We also share a commitment to global health. None of us have been immune to the ravages of the pandemic. We recognize our shared responsibility to collaborate, to share resources not only to continue to fight the effects of COVID-19, but to prepare for the next pandemics.

And this way, United States is proud to be a member of COVAX and the African Union, and donated over 1.2 million doses of Modern vaccine in Ghana. And I am proud to announce that we will soon be sending over 1.3 million doses of Pfizer vaccine.

Finally, we are working together to expand our economic relations. You and I spoke about this briefly before we arrived. American companies continue to gain momentum Ghana, understanding the importance of the work they do there for the American economy, and even less for the partnership between Ghana and United States.

And they also do it because they trust the government of Ghana and the environment, Mr President, which you have created, which allows a certain confidence in the respect and defense of the rule of law and human rights.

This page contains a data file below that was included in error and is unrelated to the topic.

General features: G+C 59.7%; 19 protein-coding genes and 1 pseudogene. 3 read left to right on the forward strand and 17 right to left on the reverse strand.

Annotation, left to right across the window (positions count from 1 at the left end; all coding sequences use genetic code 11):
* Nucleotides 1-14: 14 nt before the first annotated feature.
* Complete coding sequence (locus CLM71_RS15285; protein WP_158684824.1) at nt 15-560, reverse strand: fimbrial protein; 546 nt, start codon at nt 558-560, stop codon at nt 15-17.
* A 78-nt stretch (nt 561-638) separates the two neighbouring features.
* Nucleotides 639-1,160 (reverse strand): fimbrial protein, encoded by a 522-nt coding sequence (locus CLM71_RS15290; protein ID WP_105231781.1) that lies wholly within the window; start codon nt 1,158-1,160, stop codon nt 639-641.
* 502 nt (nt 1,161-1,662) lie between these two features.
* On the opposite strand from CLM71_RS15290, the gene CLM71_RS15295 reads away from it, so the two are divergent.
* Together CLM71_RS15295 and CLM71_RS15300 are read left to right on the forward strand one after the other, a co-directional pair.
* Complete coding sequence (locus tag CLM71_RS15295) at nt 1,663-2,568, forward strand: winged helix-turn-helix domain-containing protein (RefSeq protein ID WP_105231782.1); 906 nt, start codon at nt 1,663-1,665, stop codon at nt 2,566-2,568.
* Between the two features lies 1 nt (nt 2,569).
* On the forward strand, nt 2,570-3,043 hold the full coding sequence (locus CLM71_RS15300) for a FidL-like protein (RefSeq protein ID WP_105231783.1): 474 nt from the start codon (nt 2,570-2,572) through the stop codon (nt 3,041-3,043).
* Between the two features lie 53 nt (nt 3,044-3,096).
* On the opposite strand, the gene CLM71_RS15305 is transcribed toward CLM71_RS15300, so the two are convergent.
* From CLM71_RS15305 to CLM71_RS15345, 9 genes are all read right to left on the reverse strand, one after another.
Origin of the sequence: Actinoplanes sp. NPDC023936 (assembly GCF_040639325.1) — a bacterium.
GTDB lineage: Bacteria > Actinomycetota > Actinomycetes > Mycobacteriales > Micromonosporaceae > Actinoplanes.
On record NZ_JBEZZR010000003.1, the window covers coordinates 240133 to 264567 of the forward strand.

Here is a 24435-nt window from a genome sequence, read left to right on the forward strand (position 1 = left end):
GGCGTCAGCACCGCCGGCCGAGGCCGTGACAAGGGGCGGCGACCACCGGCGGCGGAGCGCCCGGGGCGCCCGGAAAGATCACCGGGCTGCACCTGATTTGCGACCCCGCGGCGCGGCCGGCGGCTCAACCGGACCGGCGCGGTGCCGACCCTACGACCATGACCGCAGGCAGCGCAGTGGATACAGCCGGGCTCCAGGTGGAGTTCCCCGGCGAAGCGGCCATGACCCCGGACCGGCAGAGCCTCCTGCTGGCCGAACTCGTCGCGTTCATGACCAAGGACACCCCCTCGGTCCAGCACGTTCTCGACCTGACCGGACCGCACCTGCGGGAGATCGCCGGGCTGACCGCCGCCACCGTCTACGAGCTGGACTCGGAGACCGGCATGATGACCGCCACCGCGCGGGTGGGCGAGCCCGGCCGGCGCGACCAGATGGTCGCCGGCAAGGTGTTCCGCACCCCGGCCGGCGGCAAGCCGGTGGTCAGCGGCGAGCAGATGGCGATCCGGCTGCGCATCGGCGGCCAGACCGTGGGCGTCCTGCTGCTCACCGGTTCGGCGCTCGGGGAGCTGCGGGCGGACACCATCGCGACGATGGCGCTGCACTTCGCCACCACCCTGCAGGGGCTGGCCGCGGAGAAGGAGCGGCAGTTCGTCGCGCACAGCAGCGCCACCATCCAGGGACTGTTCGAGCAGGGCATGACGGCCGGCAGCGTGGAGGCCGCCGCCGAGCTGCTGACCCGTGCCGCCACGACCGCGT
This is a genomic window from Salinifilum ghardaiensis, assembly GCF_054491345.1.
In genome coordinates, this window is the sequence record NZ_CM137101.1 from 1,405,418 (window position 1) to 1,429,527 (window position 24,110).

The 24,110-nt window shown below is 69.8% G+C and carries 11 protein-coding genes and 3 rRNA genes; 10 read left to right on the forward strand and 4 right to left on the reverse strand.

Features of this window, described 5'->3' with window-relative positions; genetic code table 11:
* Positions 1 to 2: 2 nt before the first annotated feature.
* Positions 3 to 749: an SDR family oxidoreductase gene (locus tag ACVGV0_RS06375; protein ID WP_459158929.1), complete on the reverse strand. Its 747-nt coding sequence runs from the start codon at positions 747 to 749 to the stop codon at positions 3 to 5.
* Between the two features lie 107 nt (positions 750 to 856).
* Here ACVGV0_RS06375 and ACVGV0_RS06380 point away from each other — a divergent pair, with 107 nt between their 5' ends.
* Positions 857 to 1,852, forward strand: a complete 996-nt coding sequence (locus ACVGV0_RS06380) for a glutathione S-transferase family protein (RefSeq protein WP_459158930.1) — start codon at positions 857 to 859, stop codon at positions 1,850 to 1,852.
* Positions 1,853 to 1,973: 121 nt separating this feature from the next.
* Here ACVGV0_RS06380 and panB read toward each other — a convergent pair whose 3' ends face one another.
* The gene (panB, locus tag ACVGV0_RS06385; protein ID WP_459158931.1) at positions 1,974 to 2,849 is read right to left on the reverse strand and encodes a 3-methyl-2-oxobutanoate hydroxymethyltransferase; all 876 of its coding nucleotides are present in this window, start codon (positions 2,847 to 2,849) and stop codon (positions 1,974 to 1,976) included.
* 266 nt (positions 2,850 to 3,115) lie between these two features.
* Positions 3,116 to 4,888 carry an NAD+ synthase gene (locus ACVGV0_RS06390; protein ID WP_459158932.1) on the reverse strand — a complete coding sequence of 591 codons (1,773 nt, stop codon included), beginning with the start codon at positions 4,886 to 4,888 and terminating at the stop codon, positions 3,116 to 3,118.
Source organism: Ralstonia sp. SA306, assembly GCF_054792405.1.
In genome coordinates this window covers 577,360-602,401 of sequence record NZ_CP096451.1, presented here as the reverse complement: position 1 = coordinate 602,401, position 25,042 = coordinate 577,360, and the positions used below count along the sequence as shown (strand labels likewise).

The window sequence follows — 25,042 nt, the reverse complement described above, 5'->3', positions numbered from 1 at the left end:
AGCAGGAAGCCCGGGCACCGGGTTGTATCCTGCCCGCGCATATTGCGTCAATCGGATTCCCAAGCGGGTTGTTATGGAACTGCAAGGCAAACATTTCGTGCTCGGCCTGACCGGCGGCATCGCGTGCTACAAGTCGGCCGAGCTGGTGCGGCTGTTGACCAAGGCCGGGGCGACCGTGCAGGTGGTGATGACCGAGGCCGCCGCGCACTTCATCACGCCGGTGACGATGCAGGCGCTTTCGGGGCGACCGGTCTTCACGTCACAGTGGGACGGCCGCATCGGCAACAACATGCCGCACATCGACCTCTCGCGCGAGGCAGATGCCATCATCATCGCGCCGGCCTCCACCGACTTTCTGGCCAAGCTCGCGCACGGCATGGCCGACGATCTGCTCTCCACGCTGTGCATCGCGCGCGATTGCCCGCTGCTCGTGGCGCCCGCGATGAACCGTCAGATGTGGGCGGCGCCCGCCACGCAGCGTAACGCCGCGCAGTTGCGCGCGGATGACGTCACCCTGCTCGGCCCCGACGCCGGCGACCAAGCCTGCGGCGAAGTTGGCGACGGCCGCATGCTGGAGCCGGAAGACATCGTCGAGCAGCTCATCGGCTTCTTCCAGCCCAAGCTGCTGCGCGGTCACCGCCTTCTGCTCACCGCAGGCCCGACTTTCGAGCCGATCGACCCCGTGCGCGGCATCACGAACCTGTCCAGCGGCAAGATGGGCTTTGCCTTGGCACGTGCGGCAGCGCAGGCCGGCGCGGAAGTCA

And so, with all of this, we look forward to continuing to work together on all of these issues, including in the context of the United Nations Security Council. And once again, I am honored to officially welcome you to the White House.

Thank you, Mr. Chairman.

PRESIDENT AKUFO-ADDO: So, Mrs Vice-President, first of all, I want to thank you very much for inviting me to come and make this brief visit with you.

Your country is one of the most important friends of Ghana and has been right since our independence. We value the relationship. And so, any opportunity we have to meet with the American leadership, we have to seize it, and that’s what brought me here to White House.

Our commitments are roughly the same as yours. We want to develop our nation as a democracy, as a country where freedom and respect for human rights and the rule of law are essential for our system of governance.

Our great challenge – and it is a challenge of all those who want to develop democratic institutions on our continent – is to assure and reassure our peoples that democratic institutions can be a vehicle for the resolution of their great problem – that is, that is, economic development as a means of eradicating poverty on the continent.

So that’s the investment we made, and it’s an investment that you have been very supportive of. And we continue to appreciate your support.